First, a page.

Why and when do Federal Grand Juries send out “target letters”? How likely is it that a person who receives a target letter is going to be indicted?
A Federal Grand Jury is an important body charged with investigating potential violations of federal law. Their chief power lies in their ability to subpoena witnesses to provide testimony and produce evidence. The Department of Justice follows specific protocols when a grand jury seeks to subpoena a “target” or “subject” in a given investigation.
The United States Attorneys’ Manual lays out these protocols starting at Section 9-11.150. According to the manual, a “target” linked to the crime under investigation by substantial evidence. Targets are those that the prosecutor considers likely to be indicted by the Grand Jury — that is, to become a defendant in a federal criminal case. A “subject” is an individual with a looser connection to a grand jury investigation. Some aspect of their conduct falls within the scope of the investigation.
Attempting to compel a target to testify or produce documents carries with it a potential for misunderstanding and unfair treatment. This is why prosecutors must first seek a target’s appearance through entirely voluntary means. A target that refuses to appear voluntarily may be compelled to do so by subpoena. Before a subpoena can be issued, though, the prosecutor must secure the approval of the Grand Jury as well as the relevant U.S. Attorney or Assistant Attorney General.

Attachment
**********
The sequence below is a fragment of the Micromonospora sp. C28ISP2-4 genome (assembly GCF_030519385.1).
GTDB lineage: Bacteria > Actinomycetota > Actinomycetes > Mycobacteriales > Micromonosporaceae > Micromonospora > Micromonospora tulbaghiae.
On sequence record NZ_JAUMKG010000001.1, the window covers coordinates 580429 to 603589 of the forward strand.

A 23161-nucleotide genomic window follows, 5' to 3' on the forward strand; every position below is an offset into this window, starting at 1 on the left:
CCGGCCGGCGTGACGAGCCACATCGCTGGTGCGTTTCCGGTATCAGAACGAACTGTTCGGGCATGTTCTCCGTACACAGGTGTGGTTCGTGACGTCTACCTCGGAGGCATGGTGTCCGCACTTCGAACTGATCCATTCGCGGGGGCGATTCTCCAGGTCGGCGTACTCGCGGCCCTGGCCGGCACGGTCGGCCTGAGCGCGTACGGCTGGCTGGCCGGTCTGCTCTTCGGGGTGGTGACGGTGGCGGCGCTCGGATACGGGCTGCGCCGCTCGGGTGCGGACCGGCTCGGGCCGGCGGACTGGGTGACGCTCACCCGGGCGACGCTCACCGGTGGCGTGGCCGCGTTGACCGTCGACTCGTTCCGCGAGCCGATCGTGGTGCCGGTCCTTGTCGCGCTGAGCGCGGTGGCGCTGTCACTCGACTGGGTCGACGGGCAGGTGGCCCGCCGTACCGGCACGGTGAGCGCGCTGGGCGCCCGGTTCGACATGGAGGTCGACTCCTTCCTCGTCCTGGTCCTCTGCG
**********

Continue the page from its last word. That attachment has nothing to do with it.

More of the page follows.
Important matters have to be considered before seeking a subpoena. The importance of the information being sought is important. So is the rarity of the information; if other witnesses could provide the same information, a subpoena is less likely. The likelihood of a claim of privilege (the right of a witness to legally refuse to answer the questions of grand jurors or prosecutors) also affects the subpoena decision. If a subpoena is sought and approved, the Department of Justice must comply with its policies and ensure that the witness is advised of his or her rights before proceeding.
Advisement of rights is also necessary with subjects of a Grand Jury investigation. This is accomplished either in a letter accompanying the subpoena or in a boilerplate form attached to the subpoena.
This is the general form that the Advice of Rights takes for both subjects and targets of Grand Jury investigations:
The Grand Jury is currently investigating potential violations of federal law involving: [here is attached a general description of the inquiry’s subject matter and the specific laws that may have been violated.] You may refuse to answer any question if answering the question truthfully would tend to incriminate you.
Anything you say, and any information you provide, to the Grand Jury may be used against you, either by the Grand Jury or in subsequent legal proceedings. If you are accompanied to the Grand Jury room by an attorney you have you retained, you will be given a reasonable opportunity to leave the room and privately consult with counsel at your discretion.
Grand Jury targets receive further advisement to make it clear that their conduct is under active investigation for violations of Federal law.